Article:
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Flapping The Bird At Social Media

Staff Writer

Published: Friday, February 14, 2014

Updated: Monday, February 17, 2014 15:02


When I approached my roommate last week to ask why he was yelling out in anguish so much, I had no idea what I was getting myself into. “Flappy Bird!” he exclaimed. “How do you not have it yet?”

   Moments later, I found myself tapping my finger on my iPhone screen, keeping some sort of flightless bird alive in a quasi Mario Brothers World. Though I sympathized with my roommate’s frustration with the game’s difficulty, I could not stop. I always needed to beat my high score, beat my friend’s high score, or at least pass the time. Throughout all of this, I always had a positive experience. However, this was not the case for most “Flappy Bird” users. 

   “YOU BEST NOT BE DELETING FLAPPY BIRD BECAUSE I WILL MURDER YOU IF U DO,” wrote one Twitter user. A second enthusiastic user wrote: “If you delete flappy bird I will literally kill myself. It’s my drug and I am so addicted!!” A third emphatic Twitter user added “PLEASE DO NOT DO THIS TO MEEE PLEASEE…I’ll find you and I’ll kill you.”

   These were all real comments left on Dong Nguyen’s Twitter page. Mr. Nguyen is the Vietnamese Indie game creator of “Flappy Bird” who has incurred the wrath of many “Flappy Bird” users. They hold him personally accountable for the pain and frustration that they experience while playing the game. Mr. Nguyen took all of this so personally that he felt the need to tweet from his personal account: “I can call ‘Flappy Bird’ a success of mine. But it also ruins my simple life. So now I hate it.”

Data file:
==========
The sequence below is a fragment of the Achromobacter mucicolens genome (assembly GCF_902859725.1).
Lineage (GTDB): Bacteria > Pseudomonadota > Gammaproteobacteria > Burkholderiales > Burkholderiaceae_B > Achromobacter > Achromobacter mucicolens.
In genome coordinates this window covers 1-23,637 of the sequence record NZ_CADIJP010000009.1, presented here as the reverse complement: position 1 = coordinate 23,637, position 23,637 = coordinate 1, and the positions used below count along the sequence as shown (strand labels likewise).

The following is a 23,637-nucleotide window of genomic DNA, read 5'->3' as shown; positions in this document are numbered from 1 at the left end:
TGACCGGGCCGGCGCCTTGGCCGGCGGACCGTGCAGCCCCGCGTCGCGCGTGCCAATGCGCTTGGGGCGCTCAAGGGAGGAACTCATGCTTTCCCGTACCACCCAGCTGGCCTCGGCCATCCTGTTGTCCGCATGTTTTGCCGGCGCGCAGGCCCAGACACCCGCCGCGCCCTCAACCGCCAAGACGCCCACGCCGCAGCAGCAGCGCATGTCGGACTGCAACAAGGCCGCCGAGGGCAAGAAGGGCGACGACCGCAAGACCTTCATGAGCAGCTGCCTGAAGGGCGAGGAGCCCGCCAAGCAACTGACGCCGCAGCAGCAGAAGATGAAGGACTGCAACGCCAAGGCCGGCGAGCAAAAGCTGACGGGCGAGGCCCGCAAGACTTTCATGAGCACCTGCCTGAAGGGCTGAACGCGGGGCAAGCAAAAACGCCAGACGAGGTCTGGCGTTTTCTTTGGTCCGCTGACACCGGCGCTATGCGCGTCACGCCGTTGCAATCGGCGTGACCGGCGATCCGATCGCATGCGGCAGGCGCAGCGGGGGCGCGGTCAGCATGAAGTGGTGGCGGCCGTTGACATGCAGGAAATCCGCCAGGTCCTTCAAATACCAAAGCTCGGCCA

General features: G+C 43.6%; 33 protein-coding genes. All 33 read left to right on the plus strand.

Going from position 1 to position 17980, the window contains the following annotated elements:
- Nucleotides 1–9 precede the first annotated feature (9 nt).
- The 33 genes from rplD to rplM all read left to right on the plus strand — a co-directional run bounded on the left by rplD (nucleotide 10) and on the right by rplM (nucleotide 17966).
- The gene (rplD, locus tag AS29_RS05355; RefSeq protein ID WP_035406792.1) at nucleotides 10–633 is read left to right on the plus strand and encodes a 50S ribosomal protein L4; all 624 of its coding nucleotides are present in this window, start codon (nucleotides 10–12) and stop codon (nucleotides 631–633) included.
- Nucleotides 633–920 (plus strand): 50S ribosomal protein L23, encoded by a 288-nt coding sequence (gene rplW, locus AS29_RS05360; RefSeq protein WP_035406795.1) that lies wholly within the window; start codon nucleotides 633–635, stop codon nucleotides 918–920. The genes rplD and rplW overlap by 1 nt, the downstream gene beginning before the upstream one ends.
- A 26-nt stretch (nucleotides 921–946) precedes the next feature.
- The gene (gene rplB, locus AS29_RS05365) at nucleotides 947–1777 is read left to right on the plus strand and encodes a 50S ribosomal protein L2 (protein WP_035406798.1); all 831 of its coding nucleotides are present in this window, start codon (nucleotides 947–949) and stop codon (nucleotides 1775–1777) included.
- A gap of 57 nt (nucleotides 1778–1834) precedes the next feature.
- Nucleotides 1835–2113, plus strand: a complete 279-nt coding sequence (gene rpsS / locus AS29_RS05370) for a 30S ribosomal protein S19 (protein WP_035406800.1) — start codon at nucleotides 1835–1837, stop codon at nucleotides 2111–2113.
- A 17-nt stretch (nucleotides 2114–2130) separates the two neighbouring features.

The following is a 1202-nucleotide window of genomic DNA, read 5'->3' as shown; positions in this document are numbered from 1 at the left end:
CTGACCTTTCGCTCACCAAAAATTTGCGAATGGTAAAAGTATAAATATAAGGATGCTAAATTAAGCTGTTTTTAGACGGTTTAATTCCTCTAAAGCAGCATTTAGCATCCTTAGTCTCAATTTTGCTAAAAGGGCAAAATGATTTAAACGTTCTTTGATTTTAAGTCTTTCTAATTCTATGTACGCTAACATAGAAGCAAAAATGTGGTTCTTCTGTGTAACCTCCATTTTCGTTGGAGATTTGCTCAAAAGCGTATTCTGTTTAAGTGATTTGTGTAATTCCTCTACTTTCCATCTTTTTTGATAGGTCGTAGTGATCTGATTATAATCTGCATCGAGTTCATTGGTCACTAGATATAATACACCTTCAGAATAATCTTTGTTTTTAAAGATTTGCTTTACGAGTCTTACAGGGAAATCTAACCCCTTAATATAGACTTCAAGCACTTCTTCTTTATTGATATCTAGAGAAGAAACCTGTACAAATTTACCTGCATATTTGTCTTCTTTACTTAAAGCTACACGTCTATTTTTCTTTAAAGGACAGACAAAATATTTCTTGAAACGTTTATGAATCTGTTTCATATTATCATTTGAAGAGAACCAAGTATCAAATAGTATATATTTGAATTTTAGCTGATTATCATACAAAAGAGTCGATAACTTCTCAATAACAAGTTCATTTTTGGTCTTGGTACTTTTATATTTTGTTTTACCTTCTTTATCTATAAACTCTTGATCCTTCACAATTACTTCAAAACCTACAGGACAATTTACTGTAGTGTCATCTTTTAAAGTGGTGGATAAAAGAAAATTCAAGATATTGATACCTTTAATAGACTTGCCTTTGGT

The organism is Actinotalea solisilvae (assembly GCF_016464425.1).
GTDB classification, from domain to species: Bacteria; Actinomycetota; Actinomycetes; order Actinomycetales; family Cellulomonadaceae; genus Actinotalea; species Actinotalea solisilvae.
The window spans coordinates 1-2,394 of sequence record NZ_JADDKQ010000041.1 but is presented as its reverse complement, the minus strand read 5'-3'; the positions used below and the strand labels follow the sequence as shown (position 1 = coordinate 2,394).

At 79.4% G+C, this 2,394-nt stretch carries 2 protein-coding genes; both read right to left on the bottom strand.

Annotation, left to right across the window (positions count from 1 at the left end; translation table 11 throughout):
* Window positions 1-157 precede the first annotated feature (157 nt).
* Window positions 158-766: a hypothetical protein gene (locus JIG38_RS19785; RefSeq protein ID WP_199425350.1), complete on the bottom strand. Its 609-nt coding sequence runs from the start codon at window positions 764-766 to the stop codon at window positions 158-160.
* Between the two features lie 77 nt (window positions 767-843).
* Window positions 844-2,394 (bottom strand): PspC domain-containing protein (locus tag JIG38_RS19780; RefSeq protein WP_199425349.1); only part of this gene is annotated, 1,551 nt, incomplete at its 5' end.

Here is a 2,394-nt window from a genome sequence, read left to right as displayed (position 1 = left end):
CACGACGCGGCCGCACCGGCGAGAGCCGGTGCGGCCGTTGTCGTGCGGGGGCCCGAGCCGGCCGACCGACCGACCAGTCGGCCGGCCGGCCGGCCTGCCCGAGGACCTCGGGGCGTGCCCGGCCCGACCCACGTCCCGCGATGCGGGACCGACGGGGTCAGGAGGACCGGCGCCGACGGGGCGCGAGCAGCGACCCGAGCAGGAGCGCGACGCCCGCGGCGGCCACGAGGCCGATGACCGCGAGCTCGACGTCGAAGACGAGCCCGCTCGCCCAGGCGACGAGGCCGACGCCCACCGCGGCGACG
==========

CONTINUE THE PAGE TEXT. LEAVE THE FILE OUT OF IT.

Is the purpose of Social Media to cause this entire backlash? Mr. Nguyen did not create this app with the intent to ruin people’s lives. Though not much is known about Mr. Nguyen, reading his Twitter page reveals that he has been creating games for 10 years. He has been creating not because it pays his bills, not because he is in between jobs, but because this is what he enjoys. This is what he loves to do with his life. Who are we, as Twitter and as Social Media users, to take that away from him?

One could make the argument that the “Flappy Bird” success is the biggest in app history, reportedly earning Mr. Nguyen over $50,000 a day at its peak. Why couldn’t he just take the money and be happy? His self-proclaimed “simple life” could be greatly improved by his increased capital. Even if not, he might deserve the ridicule he is getting. He is putting himself out there by making an app available to the world, and by attaching his Twitter account to it. 

   On February 8th, Mr. Nguyen answered all of these naysayers in this Tweet: “I am sorry ‘Flappy Bird’ users, 22 hours from now, I will take ‘Flappy Bird’ down. I cannot take this anymore.” He refuses to give the power to these hurtful users. He refuses to have his life ruined any longer by these hurtful comments.

But Mr. Nguyen’s experience begs the previously posed question: Is this really the purpose of social media? To be hurtful and to ruin a simple man’s life? When we Tweet, post on Facebook, share a photo on Instagram, or any of the other social media sites, we must remember that it is available to the world, and our readers have feelings. Social Media is a wonderful tool to connect and reconnect, to inform and protect. It has the power to let the world know of any sort of information in the matter of seconds, but it also has the power to ruin lives, such as Mr. Nguyen’s. So next time you think about tweeting about how frustrated you are about a certain individual, about a certain situation, or even just hitting Mario’s green pole, remember how hurtful your words can be. Someone is always listening. 

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